Alternating Maces (EPAK Yellow #2)

Technique: Alternating Maces
Attack: Front Two Hand Push
Attack Direction: 12:00
Web of Knowledge: Pushes
Family Group: Pushes
Official (24 Tech) Location: Yellow #2
32 Tech Location: N/A
16 Tech Location: Yellow #2
Form Locations: Not found in forms
Related Tracy Technique: Japanese Sword

Alternating Maces is the 2nd technique technique to obtain your yellow belt in Ed Parker’s American Kenpo. This technique is a defense against a front two hand push, putting it in the Pushes category of the Web of Knowledge as well as the Pushes Family Group in the Family Groups Striking division.

While the previous technique, Delayed Sword, could be used to defend against a push; Alternating Maces is our first official defense against a push, specifically a two hand push.  In Alternating Maces, the value of creating distance is reaffirmed, you will learn how to alternate your hands and alternate your targets while maintaining defensive checks, you will learn the use of a pivoting motion to increase the power of both thrusting and whipping motions.


  • Step 1
    • Step toward 6:00 with your left foot to form a right neutral bow stance,
    • Deliver a right lowercase inward block,
    • Left hand covers low.
  • Step 2
    • Collapse your right arm across the top of your opponent’s arms, checking horizontally,
    • Pivot clockwise into a right forward bow stance.
    • Deliver a left vertical thrust punch.
  • Step 3
    • Collapse your left arm across the top of your opponent’s arms, checking horizontally,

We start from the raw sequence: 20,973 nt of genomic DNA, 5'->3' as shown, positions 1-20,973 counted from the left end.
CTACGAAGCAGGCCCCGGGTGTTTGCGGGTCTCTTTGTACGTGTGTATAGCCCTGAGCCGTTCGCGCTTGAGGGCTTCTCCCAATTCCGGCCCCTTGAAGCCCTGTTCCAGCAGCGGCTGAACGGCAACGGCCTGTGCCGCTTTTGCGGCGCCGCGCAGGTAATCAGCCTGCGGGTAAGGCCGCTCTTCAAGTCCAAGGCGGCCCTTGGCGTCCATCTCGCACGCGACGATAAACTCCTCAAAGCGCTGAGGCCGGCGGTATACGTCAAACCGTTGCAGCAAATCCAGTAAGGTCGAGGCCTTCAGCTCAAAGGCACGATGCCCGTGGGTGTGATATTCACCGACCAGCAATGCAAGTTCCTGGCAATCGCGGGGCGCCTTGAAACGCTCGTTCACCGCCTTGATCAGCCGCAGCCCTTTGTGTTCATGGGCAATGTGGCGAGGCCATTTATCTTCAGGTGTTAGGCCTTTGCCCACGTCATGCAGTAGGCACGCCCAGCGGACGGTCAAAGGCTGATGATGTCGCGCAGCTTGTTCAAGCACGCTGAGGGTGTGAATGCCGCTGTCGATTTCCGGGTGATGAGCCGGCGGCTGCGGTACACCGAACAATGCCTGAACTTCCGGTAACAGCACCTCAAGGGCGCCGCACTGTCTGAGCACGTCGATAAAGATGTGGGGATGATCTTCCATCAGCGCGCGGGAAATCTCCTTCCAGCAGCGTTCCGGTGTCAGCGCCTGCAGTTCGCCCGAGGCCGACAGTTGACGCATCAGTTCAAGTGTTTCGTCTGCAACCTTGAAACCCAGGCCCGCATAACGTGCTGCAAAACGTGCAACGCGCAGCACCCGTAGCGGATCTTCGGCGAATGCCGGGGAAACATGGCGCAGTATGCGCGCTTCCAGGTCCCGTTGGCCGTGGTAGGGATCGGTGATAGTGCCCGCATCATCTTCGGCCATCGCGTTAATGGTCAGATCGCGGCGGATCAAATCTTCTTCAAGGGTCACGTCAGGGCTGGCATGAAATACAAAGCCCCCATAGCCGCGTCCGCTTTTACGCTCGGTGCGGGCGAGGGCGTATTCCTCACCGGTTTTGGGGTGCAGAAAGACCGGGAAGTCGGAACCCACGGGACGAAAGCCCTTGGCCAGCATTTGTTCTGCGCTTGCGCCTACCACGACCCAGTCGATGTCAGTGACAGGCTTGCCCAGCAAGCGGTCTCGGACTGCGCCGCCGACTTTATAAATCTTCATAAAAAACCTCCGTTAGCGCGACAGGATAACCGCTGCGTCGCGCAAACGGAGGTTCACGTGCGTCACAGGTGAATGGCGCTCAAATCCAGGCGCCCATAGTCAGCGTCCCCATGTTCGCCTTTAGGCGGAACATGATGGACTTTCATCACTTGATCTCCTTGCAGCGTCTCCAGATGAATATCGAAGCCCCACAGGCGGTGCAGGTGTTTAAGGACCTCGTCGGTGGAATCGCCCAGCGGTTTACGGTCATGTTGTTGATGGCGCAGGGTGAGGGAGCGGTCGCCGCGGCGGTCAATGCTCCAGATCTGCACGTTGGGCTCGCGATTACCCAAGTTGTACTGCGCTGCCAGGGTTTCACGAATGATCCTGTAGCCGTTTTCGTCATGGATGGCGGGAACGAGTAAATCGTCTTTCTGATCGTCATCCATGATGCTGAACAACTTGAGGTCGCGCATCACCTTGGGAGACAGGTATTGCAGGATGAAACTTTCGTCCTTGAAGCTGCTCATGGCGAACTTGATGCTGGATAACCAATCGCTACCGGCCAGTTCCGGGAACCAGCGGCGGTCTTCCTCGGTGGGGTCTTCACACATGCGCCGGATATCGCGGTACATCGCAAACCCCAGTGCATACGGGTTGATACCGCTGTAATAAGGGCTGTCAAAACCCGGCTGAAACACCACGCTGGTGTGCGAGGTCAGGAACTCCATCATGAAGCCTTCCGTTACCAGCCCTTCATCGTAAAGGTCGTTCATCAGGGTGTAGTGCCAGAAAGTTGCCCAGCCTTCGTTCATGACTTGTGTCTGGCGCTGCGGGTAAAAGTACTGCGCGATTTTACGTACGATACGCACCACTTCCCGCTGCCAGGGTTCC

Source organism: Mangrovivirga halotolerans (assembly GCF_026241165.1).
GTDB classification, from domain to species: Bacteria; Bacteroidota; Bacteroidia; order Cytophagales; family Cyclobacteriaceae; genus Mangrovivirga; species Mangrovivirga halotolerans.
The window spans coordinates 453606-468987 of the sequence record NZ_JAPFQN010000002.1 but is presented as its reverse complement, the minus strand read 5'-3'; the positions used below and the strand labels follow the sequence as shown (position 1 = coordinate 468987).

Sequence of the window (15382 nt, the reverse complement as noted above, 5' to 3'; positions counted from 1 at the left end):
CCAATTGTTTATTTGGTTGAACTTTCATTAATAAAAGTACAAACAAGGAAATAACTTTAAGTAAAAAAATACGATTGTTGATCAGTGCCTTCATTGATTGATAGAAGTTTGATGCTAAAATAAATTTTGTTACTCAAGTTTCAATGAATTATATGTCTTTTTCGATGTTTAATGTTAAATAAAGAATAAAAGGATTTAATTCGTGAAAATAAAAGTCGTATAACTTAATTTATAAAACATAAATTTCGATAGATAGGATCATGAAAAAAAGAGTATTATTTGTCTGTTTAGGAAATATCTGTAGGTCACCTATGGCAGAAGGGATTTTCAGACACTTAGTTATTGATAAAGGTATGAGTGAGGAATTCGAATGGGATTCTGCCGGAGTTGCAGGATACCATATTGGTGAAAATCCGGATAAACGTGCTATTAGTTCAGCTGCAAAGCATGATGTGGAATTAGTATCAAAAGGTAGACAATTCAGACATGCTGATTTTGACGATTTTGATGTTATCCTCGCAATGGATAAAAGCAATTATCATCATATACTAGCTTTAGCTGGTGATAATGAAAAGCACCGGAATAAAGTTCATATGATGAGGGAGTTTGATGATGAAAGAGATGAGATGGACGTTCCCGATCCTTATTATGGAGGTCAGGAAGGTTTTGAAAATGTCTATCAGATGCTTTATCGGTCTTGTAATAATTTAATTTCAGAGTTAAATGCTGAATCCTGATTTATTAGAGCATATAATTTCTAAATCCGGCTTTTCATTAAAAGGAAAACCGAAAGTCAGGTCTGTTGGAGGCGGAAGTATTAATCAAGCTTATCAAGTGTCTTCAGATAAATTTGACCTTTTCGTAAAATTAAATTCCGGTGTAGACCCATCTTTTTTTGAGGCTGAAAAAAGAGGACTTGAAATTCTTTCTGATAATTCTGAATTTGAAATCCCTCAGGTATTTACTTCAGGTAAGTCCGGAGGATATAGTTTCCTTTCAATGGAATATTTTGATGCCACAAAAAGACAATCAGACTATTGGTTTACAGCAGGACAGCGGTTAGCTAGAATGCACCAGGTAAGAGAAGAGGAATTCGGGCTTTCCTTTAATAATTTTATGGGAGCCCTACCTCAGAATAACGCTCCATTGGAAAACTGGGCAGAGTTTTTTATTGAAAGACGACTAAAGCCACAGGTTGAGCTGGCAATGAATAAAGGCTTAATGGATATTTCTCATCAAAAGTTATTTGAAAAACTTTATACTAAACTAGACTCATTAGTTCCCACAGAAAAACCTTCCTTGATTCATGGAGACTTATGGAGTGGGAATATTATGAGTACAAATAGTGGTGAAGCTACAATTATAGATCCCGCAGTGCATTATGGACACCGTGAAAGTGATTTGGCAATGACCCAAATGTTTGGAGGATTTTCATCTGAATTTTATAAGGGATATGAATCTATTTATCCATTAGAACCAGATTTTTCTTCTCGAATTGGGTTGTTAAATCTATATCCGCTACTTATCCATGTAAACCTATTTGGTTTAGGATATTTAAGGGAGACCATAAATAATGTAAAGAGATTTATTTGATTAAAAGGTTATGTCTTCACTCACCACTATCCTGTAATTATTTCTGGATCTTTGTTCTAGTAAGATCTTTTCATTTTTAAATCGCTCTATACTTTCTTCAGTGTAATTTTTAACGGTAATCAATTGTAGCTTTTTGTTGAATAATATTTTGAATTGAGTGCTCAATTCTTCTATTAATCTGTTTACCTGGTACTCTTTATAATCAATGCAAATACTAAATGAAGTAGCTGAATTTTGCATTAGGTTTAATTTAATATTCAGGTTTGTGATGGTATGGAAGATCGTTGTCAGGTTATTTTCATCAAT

• Pivot counterclockwise into a right neutral bow stance.
    • Deliver a right outward whipping back knuckle strike.
  • Step 4
    • Cover toward 6:00.

Additional Information


The name Alternating Maces starts with the similarity of the arm/hand with a weapon called a mace.  A traditional mace is basically a club usually with heavier and larger striking end.  When you clench your fist your arm from the elbow down becomes the shaft of the mace with your fist serving as the weighted end.  With the understanding the our fists are identified as maces, the fact that we are alternating our fists in this technique gives us the name Alternating Maces.


The ideal phase of attack has the attacker directly in front of you, stepping forward with their right foot and pushing you with both hands to the chest.

A push is a striking attack and is more dangerous than a grab as the push itself can inflict damage to your body or knock you over causing harm as you hit the ground.  When defending against a push you want to defend as if you were defending against a punch in that you want to intercept the push.  If the push makes contact, you need to treat the attack differently.

Basics & Maneuvers Used

  • Reverse Step Through
  • Neutral Bow Stance
  • Lowercase Inward Block
  • Positional Check
  • Smothering Block/Check
  • Forward Bow Stance
  • Vertical Thrust Punch
  • Outward Horizontal Whipping Back Knuckle Strike


  • Left Elbow
  • Forearms
  • Sternum or Solar Plexus
  • Right Temple

Concepts & Principles Taught

  • Angle of Cancellation
  • Angle of Disturbance
  • Backup Mass
  • Borrowed Force
  • Bracing Angle
  • Controlling the Gap
  • Counter Rotation
  • Dimensional Zone Concept
  • Lowercase Blocks
  • Path of Action
  • Pivoting
  • Preparatory Cocking Check
  • Thrusting
  • Torque
  • Whipping


  • What if …
    • there is a wall behind you preventing you from stepping back?
    • your inward block forces the attacker to spin allowing them to throw a spinning back knuckle strike or elbow?
    • your inward block is not strong enough to divert the attacker direction?